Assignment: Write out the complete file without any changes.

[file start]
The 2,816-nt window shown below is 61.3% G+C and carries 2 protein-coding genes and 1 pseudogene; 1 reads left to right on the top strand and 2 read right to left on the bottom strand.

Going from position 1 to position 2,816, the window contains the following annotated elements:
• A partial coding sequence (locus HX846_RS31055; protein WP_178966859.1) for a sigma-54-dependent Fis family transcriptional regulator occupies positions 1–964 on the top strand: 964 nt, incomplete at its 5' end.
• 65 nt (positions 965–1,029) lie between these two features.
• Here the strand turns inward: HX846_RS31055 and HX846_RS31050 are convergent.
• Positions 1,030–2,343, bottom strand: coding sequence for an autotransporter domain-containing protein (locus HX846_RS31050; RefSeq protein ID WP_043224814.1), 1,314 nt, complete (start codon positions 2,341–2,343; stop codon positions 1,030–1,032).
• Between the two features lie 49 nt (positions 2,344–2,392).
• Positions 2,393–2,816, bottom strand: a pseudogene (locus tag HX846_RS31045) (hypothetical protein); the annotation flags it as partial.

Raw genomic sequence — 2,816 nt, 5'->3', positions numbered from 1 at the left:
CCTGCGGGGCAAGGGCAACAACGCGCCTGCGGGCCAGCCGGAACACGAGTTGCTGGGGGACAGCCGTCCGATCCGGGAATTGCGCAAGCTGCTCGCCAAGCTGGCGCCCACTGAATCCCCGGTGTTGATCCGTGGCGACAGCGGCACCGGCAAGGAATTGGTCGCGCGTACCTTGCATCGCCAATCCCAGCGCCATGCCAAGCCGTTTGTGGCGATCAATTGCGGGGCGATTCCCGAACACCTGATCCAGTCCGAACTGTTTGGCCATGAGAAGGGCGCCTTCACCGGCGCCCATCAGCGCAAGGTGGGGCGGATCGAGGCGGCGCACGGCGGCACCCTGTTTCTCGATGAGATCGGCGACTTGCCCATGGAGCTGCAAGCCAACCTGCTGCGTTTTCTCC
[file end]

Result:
The 2,816-nt window shown below is 61.3% G+C and carries 2 protein-coding genes and 1 pseudogene; 1 reads left to right on the top strand and 2 read right to left on the bottom strand.

Going from position 1 to position 2,816, the window contains the following annotated elements:
• A partial coding sequence (locus HX846_RS31055; protein WP_178966859.1) for a sigma-54-dependent Fis family transcriptional regulator occupies positions 1–964 on the top strand: 964 nt, incomplete at its 5' end.
• 65 nt (positions 965–1,029) lie between these two features.
• Here the strand turns inward: HX846_RS31055 and HX846_RS31050 are convergent.
• Positions 1,030–2,343, bottom strand: coding sequence for an autotransporter domain-containing protein (locus HX846_RS31050; RefSeq protein ID WP_043224814.1), 1,314 nt, complete (start codon positions 2,341–2,343; stop codon positions 1,030–1,032).
• Between the two features lie 49 nt (positions 2,344–2,392).
• Positions 2,393–2,816, bottom strand: a pseudogene (locus tag HX846_RS31045) (hypothetical protein); the annotation flags it as partial.

Raw genomic sequence — 2,816 nt, 5'->3', positions numbered from 1 at the left:
CCTGCGGGGCAAGGGCAACAACGCGCCTGCGGGCCAGCCGGAACACGAGTTGCTGGGGGACAGCCGTCCGATCCGGGAATTGCGCAAGCTGCTCGCCAAGCTGGCGCCCACTGAATCCCCGGTGTTGATCCGTGGCGACAGCGGCACCGGCAAGGAATTGGTCGCGCGTACCTTGCATCGCCAATCCCAGCGCCATGCCAAGCCGTTTGTGGCGATCAATTGCGGGGCGATTCCCGAACACCTGATCCAGTCCGAACTGTTTGGCCATGAGAAGGGCGCCTTCACCGGCGCCCATCAGCGCAAGGTGGGGCGGATCGAGGCGGCGCACGGCGGCACCCTGTTTCTCGATGAGATCGGCGACTTGCCCATGGAGCTGCAAGCCAACCTGCTGCGTTTTCTCC